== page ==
I was very pleased with my entire 314 Pie experience, and will be glad to go try other pies in the future–I’m also pleased they’ve decided to come hang out with us in the ID, since we get food truck famines sometimes.


Friday Food Truck: Street Hawk

51st Friday: Street Hawk
Roving the streets of Seattle! Find their schedule here.
Twitter: @streethawktruck
Price: $$
Food tried:
– Seattle Slugger
– French fries

I’m not sure that I intended to have lunch at Street Hawk when I found myself there a few weeks ago–I had been meaning to go to a truck on 5th and Union that had closed for winter, so my food truck foodie friend and I walked to 2nd and Pike, where we knew we’d have options. It was Street Hawk’s first day there, and I figured I should reward them for coming into the downtown area and making it super convenient for me to stop by, so I gladly waited for a Seattle Slugger.  (Also, who can say no to being an adult and eating a corndog for lunch?)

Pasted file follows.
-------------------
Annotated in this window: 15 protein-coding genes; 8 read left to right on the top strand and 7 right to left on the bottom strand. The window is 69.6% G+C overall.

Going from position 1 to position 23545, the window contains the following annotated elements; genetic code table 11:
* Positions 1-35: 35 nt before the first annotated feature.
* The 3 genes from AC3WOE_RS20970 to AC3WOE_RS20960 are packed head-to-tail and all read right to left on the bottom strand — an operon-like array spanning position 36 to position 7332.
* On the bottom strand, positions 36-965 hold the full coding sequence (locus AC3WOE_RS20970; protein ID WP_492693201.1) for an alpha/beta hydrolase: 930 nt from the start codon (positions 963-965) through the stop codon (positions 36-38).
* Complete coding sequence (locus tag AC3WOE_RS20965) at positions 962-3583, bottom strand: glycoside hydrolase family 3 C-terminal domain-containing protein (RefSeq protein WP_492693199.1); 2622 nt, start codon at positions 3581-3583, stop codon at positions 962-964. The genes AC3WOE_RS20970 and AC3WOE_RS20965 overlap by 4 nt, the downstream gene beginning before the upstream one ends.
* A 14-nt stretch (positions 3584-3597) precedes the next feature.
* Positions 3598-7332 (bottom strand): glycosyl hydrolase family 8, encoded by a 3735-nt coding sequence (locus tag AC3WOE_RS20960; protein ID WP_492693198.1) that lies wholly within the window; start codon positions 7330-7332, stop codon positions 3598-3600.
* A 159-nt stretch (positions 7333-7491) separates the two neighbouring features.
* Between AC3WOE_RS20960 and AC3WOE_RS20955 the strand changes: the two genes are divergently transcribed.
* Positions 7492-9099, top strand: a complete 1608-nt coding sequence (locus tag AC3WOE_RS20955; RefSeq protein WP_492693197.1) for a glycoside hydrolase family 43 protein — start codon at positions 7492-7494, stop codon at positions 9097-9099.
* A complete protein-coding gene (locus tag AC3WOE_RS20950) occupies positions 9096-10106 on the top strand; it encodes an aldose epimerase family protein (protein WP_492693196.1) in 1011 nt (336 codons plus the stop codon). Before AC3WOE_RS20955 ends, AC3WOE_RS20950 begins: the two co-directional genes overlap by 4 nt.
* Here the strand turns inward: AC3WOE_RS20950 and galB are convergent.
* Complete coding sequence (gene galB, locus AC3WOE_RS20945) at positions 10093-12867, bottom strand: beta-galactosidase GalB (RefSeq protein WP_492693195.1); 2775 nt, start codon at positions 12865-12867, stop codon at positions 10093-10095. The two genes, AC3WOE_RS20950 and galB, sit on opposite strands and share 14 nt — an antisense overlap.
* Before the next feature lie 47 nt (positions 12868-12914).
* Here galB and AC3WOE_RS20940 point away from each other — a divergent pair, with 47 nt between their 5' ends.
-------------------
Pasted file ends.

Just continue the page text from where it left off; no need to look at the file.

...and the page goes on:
IMG_1668Hot and toasty, the corndog had a nice crunch while still preserving the juiciness of the dog inside. Served on a bed of fries, I wasn’t exactly nice to my waistline, but I was certainly nice to my taste buds. The burgers I saw coming out of the truck also looked amazing, to the point where until I received my food, I was feeling like I might have mis-committed my lunchtime hunger. The fries too, were delicious, piping hot and perfect for warming fingers and tummies on a cold winter day.